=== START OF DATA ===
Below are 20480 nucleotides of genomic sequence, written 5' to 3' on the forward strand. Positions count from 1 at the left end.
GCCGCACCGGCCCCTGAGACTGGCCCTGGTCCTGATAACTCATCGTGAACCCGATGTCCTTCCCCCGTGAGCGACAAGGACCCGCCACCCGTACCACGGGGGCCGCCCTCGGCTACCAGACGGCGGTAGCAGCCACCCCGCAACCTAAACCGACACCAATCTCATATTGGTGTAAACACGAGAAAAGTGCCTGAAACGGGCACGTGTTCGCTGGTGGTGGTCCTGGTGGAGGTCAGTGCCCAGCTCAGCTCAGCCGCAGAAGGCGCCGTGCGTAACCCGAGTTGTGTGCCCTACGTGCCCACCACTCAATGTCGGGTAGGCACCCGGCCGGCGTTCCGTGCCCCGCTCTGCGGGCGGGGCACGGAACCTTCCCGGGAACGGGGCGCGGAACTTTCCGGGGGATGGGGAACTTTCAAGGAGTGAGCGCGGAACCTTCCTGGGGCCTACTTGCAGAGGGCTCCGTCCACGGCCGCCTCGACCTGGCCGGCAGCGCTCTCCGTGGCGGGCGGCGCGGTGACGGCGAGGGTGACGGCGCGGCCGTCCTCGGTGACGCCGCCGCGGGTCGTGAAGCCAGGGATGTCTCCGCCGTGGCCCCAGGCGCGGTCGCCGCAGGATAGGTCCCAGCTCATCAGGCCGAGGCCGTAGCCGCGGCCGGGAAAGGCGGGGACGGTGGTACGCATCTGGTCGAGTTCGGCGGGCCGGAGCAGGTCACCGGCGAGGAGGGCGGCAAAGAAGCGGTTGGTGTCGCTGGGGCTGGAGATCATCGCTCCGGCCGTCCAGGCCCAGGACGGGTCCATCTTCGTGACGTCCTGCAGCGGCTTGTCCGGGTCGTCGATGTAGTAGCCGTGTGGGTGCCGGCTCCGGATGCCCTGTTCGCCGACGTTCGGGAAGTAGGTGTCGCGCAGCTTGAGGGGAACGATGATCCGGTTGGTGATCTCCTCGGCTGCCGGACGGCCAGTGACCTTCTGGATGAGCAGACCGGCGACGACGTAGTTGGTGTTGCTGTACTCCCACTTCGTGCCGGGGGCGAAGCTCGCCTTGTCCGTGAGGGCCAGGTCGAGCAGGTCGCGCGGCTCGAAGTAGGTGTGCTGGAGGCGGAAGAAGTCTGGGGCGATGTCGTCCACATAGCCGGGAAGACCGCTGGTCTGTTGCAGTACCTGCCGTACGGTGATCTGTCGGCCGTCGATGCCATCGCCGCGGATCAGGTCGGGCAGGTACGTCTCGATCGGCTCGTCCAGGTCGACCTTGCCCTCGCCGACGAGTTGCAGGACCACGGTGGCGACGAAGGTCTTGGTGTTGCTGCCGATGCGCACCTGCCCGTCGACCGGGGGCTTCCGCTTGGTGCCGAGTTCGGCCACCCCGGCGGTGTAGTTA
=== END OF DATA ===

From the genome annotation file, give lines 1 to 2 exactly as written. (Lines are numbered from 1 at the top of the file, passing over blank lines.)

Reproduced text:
Below are 20480 nucleotides of genomic sequence, written 5' to 3' on the forward strand. Positions count from 1 at the left end.
GCCGCACCGGCCCCTGAGACTGGCCCTGGTCCTGATAACTCATCGTGAACCCGATGTCCTTCCCCCGTGAGCGACAAGGACCCGCCACCCGTACCACGGGGGCCGCCCTCGGCTACCAGACGGCGGTAGCAGCCACCCCGCAACCTAAACCGACACCAATCTCATATTGGTGTAAACACGAGAAAAGTGCCTGAAACGGGCACGTGTTCGCTGGTGGTGGTCCTGGTGGAGGTCAGTGCCCAGCTCAGCTCAGCCGCAGAAGGCGCCGTGCGTAACCCGAGTTGTGTGCCCTACGTGCCCACCACTCAATGTCGGGTAGGCACCCGGCCGGCGTTCCGTGCCCCGCTCTGCGGGCGGGGCACGGAACCTTCCCGGGAACGGGGCGCGGAACTTTCCGGGGGATGGGGAACTTTCAAGGAGTGAGCGCGGAACCTTCCTGGGGCCTACTTGCAGAGGGCTCCGTCCACGGCCGCCTCGACCTGGCCGGCAGCGCTCTCCGTGGCGGGCGGCGCGGTGACGGCGAGGGTGACGGCGCGGCCGTCCTCGGTGACGCCGCCGCGGGTCGTGAAGCCAGGGATGTCTCCGCCGTGGCCCCAGGCGCGGTCGCCGCAGGATAGGTCCCAGCTCATCAGGCCGAGGCCGTAGCCGCGGCCGGGAAAGGCGGGGACGGTGGTACGCATCTGGTCGAGTTCGGCGGGCCGGAGCAGGTCACCGGCGAGGAGGGCGGCAAAGAAGCGGTTGGTGTCGCTGGGGCTGGAGATCATCGCTCCGGCCGTCCAGGCCCAGGACGGGTCCATCTTCGTGACGTCCTGCAGCGGCTTGTCCGGGTCGTCGATGTAGTAGCCGTGTGGGTGCCGGCTCCGGATGCCCTGTTCGCCGACGTTCGGGAAGTAGGTGTCGCGCAGCTTGAGGGGAACGATGATCCGGTTGGTGATCTCCTCGGCTGCCGGACGGCCAGTGACCTTCTGGATGAGCAGACCGGCGACGACGTAGTTGGTGTTGCTGTACTCCCACTTCGTGCCGGGGGCGAAGCTCGCCTTGTCCGTGAGGGCCAGGTCGAGCAGGTCGCGCGGCTCGAAGTAGGTGTGCTGGAGGCGGAAGAAGTCTGGGGCGATGTCGTCCACATAGCCGGGAAGACCGCTGGTCTGTTGCAGTACCTGCCGTACGGTGATCTGTCGGCCGTCGATGCCATCGCCGCGGATCAGGTCGGGCAGGTACGTCTCGATCGGCTCGTCCAGGTCGACCTTGCCCTCGCCGACGAGTTGCAGGACCACGGTGGCGACGAAGGTCTTGGTGTTGCTGCCGATGCGCACCTGCCCGTCGACCGGGGGCTTCCGCTTGGTGCCGAGTTCGGCCACCCCGGCGGTGTAGTTA